Being a hunter in the USA is not burdensome. For example, the cost of an annual Ohio Permanent License is $19. A youth annual license for both residents and non-residents costs $10. For adult non-residents who want to hunt in the state, an annual license will cost $125.

A local resident is a person who has lived in Ohio for at least six years, the rest are non-resident and must acquire more expensive licenses, while for Ohio hunters born before December 31, 1931, the license is free.

The state also has additional fees: $15 for environmental ecology (age hunters are exempted from them) and a federal hunting fee (duck fee) $25, which is paid by hunters over 16 years old.

Ohio practices spring hunting for wild turkey, a symbol of North America. The permit price for adult local hunters is $24. Youth permit for residents and non-residents is $12. Permission for low-income residents is $12. Permission for older ages is free.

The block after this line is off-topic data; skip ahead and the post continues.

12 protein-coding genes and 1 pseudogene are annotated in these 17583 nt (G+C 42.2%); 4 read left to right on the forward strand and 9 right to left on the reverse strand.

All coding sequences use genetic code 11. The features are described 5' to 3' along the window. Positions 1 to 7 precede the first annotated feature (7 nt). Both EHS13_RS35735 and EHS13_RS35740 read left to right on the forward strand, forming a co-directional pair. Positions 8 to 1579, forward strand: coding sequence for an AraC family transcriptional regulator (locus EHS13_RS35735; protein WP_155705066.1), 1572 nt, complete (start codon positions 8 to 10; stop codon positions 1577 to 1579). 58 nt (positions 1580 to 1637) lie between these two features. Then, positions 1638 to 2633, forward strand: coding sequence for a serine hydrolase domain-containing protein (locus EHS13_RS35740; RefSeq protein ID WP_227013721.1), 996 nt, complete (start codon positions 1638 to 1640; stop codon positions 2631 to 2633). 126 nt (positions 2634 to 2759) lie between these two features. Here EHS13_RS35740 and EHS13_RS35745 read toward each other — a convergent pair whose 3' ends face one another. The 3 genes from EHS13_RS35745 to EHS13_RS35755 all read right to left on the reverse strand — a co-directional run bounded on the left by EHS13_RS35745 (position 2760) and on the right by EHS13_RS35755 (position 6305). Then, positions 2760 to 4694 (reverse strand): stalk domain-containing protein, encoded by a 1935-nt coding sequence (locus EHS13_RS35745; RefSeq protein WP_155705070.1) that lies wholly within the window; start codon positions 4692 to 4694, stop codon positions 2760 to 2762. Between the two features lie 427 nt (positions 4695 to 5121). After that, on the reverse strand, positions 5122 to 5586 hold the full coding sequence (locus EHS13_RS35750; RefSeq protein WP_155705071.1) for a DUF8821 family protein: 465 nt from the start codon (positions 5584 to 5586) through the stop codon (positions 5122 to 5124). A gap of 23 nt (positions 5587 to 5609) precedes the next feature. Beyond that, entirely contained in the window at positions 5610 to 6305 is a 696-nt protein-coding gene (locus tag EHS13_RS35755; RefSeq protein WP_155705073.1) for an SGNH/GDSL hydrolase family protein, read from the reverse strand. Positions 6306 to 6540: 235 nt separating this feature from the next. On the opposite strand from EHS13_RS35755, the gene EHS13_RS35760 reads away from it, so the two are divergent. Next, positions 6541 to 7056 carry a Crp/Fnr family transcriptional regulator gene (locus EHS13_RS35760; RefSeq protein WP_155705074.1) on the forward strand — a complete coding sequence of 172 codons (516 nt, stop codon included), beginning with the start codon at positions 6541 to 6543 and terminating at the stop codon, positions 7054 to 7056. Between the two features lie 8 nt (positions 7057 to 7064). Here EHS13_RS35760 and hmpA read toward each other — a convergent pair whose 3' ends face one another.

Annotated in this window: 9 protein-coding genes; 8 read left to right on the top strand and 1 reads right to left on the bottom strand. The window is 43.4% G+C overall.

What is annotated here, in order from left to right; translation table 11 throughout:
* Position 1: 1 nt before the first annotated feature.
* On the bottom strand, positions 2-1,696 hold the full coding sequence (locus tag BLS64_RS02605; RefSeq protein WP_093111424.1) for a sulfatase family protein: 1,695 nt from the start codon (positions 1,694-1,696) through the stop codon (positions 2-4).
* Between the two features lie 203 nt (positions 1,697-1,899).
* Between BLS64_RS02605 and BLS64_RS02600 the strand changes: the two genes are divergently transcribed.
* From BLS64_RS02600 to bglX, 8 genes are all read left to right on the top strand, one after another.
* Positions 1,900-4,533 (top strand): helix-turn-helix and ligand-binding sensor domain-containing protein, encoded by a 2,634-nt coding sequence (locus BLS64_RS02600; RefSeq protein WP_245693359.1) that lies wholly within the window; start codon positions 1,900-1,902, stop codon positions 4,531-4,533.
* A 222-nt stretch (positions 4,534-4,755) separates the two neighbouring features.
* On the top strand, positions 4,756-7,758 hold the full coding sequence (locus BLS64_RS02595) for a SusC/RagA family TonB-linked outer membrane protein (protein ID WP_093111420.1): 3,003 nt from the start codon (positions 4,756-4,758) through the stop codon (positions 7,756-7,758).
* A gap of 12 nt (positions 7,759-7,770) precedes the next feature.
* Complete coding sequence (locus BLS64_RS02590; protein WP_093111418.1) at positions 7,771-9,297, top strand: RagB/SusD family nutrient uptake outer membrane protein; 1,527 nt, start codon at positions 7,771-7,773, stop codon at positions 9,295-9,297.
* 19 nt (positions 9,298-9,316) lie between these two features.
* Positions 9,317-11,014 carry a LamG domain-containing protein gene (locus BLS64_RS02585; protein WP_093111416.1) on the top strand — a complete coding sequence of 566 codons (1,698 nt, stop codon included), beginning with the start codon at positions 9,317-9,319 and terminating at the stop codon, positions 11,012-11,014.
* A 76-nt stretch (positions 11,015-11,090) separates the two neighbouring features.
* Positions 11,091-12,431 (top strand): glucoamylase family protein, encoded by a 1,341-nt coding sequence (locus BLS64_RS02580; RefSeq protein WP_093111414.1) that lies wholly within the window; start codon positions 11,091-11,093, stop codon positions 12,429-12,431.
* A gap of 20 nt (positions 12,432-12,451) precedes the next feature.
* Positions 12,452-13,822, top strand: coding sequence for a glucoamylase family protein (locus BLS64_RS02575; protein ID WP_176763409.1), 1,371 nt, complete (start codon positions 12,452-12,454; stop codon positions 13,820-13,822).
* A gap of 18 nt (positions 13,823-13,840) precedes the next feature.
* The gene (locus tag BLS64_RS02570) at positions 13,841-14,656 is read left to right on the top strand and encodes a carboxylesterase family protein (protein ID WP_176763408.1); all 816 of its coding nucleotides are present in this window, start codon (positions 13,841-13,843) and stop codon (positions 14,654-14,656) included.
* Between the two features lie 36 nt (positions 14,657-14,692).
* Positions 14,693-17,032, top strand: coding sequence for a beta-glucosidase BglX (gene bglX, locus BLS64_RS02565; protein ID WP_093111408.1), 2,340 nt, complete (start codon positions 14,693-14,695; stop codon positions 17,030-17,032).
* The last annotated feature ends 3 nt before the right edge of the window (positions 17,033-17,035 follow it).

The rules of hunting in Ohio to the smallest detail specify the time and cost of hunting, the behavior of the hunter and his use of technical means, so citizens can legally procure animals for their own consumption, subject to strict observance of the rules of hunting and prey.

In the United States, an average of more than 20 million hunting licenses are sold annually. They are drawn up and paid on the Internet, can be bought at the post office or in any store selling hunting and fishing goods. In Ohio (and throughout the United States), the sale of wild animals is completely prohibited.

Ohio is considered a densely populated state, and rifle hunting is limited in a number of counties. Hunting with bows, crossbows and shotguns is allowed and even encouraged.